Big Tobacco takes on Australia over bland branding
Australia has become the latest battleground in the ongoing global fight between Big Tobacco and government regulators.
At issue are the Gillard government's proposals to banish corporate logos from packaging, demand that all brand names be printed in the same bland font and that packets come in olive green - the colour that smokers apparently detest the most.
Australia already has some of the toughest anti-smoking measures in the world, with grotesque pictures of cancer tumours and gangrenous limbs printed on every packet, and cigarettes hidden in cabinets out of sight of consumers in shops.
But the plain packaging legislation would arm the Australian authorities with the toughest anti-smoking measures in the world.
Needless to say, Big Tobacco is determined to prevent the measures from taking effect, fearing the consequences in other, more lucrative, markets around the world. Britain, Canada and New Zealand are considering similarly stringent laws.
Tobacco companies could also be hit especially hard in emerging markets - where branding is a vital marketing tool in luring smokers from cheap cigarettes to more expensive ones - if governments there followed Australia's lead.
The tobacco industry has already mounted a fierce lobbying and advertising campaign. Its poster girl is a fierce-looking woman, seemingly modelled on a prison guard from the cult Australian television show Prisoner Cell-Block H, who barks orders at a smoker and keeps on demanding more money.
"I make the rules around here!" she shouts, "So I'm going to tell you where you can and cannot smoke."
"I'm over 18. It's legal," replies the smoker.
"Now I'm going to remove all branding so every packet looks the same," she continues, in the same scolding tone.
"You do realise I'm an adult and can make my own decision," the smoker says.
The punch line is that Australia is becoming a nanny state, and the advert urges smokers to contact their MPs to block the proposed legislation.
This week, the tobacco giant Philip Morris also opened up a new front by threatening to sue the Australian government for possibly billions of dollars. The company, which owns brands like Marlboro, is claiming that the Australian government is devaluing its intellectual property and that this is in breach of an international investment treaty signed between Canberra and Hong Kong, where Philip Morris is based.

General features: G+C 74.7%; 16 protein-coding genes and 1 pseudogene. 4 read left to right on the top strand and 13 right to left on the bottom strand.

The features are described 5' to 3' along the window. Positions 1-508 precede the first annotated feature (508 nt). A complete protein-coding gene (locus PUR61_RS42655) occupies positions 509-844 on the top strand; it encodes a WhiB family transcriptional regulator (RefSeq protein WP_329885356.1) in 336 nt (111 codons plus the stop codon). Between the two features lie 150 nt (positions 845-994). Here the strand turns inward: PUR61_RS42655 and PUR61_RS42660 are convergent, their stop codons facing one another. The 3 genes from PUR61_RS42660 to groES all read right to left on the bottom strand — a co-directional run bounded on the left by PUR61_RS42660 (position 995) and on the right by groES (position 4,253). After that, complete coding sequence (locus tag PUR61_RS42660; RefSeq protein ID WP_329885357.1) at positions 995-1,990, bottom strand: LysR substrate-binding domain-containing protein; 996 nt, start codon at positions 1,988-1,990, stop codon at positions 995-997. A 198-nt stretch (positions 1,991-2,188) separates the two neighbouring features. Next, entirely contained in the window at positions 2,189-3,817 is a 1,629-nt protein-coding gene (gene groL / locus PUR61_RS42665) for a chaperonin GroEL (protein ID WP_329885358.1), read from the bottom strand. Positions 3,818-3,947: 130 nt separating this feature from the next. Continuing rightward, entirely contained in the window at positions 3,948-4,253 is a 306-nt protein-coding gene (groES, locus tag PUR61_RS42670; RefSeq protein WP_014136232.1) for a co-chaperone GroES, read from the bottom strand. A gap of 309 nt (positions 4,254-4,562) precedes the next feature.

By going down this path, it means that the issue will be settled not in the Australian courts but by international arbitration. If there were to be compensation, it would be decided under United Nations rules.
"We are taking this action to defend our brands here in Australia," says Philip Morris spokeswoman Anne Edwards. "Brands are very valuable property and they can't simply be taken away… This is about making investments in our brands for many many years and those investments just can't be taken away like that."
British American Tobacco , whose brands include Winfield, Dunhill and Benson & Hedges, is also considering legal action.
Public health advocates believe that reducing brand identification will make smoking less attractive. Professor David Currow of the Cancer Institute of New South Wales, notes: "Two out of three smokers want to give up in the next six months. One out of two smokers has an emotional attachment to their particular brand and if we can break that we're going to be helping the two out of three smokers who want to give up."
More than 15,000 Australians die from smoking each year, and the health costs of smoking-related illnesses are thought to cost the economy some $A30bn ($32bn; £20bn). The Gillard government is determined to push through the law, ideally by the beginning of next year.
Australia's tobacco market is with $10.4 billion in 2009, a small fraction of global revenues. But this is a crucial test.
Professor Gillian Triggs is the dean of Sydney University Law school: "Although the Australian market might be thought to be relatively small, were Philip Morris to lose its branding and intellectual property, this threatens its capacity to market its products in the rest of the world. And there are much bigger markets of course in China, the Middle East, Latin America and many parts of Asia. And they can't afford for this to go under the radar."
One of the arguments that Philip Morris will make is that there's no proof that generic packaging works - but that's because logos and branding have never before been banned. For its part, the Australian government is confident that its public health argument will win the day, even though the matter will not be decided within its jurisdiction.